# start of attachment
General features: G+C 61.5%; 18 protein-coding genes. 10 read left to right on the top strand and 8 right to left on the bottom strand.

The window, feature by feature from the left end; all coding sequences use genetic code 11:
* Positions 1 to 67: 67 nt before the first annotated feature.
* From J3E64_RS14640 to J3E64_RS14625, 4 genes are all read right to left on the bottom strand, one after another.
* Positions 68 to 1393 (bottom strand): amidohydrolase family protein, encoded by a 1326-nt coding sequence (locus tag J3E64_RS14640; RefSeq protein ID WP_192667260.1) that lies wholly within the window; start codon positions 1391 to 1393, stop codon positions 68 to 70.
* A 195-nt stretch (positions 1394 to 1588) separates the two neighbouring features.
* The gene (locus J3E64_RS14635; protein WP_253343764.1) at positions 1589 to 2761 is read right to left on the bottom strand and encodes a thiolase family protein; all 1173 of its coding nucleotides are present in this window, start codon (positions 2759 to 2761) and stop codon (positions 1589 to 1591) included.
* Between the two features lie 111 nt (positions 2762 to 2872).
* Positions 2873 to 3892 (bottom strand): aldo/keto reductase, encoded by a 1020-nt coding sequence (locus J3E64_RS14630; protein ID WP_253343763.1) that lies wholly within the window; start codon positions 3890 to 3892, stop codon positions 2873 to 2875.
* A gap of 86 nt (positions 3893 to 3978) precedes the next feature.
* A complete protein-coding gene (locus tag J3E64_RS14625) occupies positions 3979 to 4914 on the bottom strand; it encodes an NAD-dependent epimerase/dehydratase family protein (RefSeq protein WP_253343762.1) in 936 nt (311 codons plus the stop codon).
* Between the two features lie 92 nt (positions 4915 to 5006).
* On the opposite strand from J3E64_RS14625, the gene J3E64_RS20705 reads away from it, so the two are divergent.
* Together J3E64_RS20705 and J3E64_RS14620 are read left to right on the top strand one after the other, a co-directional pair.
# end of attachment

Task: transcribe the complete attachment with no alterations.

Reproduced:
General features: G+C 61.5%; 18 protein-coding genes. 10 read left to right on the top strand and 8 right to left on the bottom strand.

The window, feature by feature from the left end; all coding sequences use genetic code 11:
* Positions 1 to 67: 67 nt before the first annotated feature.
* From J3E64_RS14640 to J3E64_RS14625, 4 genes are all read right to left on the bottom strand, one after another.
* Positions 68 to 1393 (bottom strand): amidohydrolase family protein, encoded by a 1326-nt coding sequence (locus tag J3E64_RS14640; RefSeq protein ID WP_192667260.1) that lies wholly within the window; start codon positions 1391 to 1393, stop codon positions 68 to 70.
* A 195-nt stretch (positions 1394 to 1588) separates the two neighbouring features.
* The gene (locus J3E64_RS14635; protein WP_253343764.1) at positions 1589 to 2761 is read right to left on the bottom strand and encodes a thiolase family protein; all 1173 of its coding nucleotides are present in this window, start codon (positions 2759 to 2761) and stop codon (positions 1589 to 1591) included.
* Between the two features lie 111 nt (positions 2762 to 2872).
* Positions 2873 to 3892 (bottom strand): aldo/keto reductase, encoded by a 1020-nt coding sequence (locus J3E64_RS14630; protein ID WP_253343763.1) that lies wholly within the window; start codon positions 3890 to 3892, stop codon positions 2873 to 2875.
* A gap of 86 nt (positions 3893 to 3978) precedes the next feature.
* A complete protein-coding gene (locus tag J3E64_RS14625) occupies positions 3979 to 4914 on the bottom strand; it encodes an NAD-dependent epimerase/dehydratase family protein (RefSeq protein WP_253343762.1) in 936 nt (311 codons plus the stop codon).
* Between the two features lie 92 nt (positions 4915 to 5006).
* On the opposite strand from J3E64_RS14625, the gene J3E64_RS20705 reads away from it, so the two are divergent.
* Together J3E64_RS20705 and J3E64_RS14620 are read left to right on the top strand one after the other, a co-directional pair.